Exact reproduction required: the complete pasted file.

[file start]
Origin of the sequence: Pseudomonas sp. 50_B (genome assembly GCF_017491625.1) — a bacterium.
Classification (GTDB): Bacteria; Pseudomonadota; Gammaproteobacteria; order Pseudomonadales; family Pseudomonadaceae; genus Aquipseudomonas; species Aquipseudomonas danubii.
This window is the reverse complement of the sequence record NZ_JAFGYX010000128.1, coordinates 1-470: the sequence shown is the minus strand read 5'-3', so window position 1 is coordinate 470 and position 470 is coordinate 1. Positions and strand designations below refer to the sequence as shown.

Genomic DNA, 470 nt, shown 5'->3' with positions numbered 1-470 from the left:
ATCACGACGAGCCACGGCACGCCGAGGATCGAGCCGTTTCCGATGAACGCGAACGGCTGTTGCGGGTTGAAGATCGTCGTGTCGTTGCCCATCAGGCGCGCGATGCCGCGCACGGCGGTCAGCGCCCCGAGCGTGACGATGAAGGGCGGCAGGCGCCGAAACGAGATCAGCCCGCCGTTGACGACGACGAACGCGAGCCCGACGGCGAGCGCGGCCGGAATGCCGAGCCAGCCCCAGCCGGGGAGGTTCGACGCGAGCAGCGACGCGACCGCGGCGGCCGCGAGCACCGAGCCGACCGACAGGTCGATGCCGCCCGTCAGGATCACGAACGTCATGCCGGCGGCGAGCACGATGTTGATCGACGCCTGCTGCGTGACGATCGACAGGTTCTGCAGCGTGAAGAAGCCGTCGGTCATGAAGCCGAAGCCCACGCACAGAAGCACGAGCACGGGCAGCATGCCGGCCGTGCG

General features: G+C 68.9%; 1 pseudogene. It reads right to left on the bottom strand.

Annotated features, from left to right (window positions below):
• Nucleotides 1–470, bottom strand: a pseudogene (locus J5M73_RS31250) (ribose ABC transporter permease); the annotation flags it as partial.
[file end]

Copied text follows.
Origin of the sequence: Pseudomonas sp. 50_B (genome assembly GCF_017491625.1) — a bacterium.
Classification (GTDB): Bacteria; Pseudomonadota; Gammaproteobacteria; order Pseudomonadales; family Pseudomonadaceae; genus Aquipseudomonas; species Aquipseudomonas danubii.
This window is the reverse complement of the sequence record NZ_JAFGYX010000128.1, coordinates 1-470: the sequence shown is the minus strand read 5'-3', so window position 1 is coordinate 470 and position 470 is coordinate 1. Positions and strand designations below refer to the sequence as shown.

Genomic DNA, 470 nt, shown 5'->3' with positions numbered 1-470 from the left:
ATCACGACGAGCCACGGCACGCCGAGGATCGAGCCGTTTCCGATGAACGCGAACGGCTGTTGCGGGTTGAAGATCGTCGTGTCGTTGCCCATCAGGCGCGCGATGCCGCGCACGGCGGTCAGCGCCCCGAGCGTGACGATGAAGGGCGGCAGGCGCCGAAACGAGATCAGCCCGCCGTTGACGACGACGAACGCGAGCCCGACGGCGAGCGCGGCCGGAATGCCGAGCCAGCCCCAGCCGGGGAGGTTCGACGCGAGCAGCGACGCGACCGCGGCGGCCGCGAGCACCGAGCCGACCGACAGGTCGATGCCGCCCGTCAGGATCACGAACGTCATGCCGGCGGCGAGCACGATGTTGATCGACGCCTGCTGCGTGACGATCGACAGGTTCTGCAGCGTGAAGAAGCCGTCGGTCATGAAGCCGAAGCCCACGCACAGAAGCACGAGCACGGGCAGCATGCCGGCCGTGCG

General features: G+C 68.9%; 1 pseudogene. It reads right to left on the bottom strand.

Annotated features, from left to right (window positions below):
• Nucleotides 1–470, bottom strand: a pseudogene (locus J5M73_RS31250) (ribose ABC transporter permease); the annotation flags it as partial.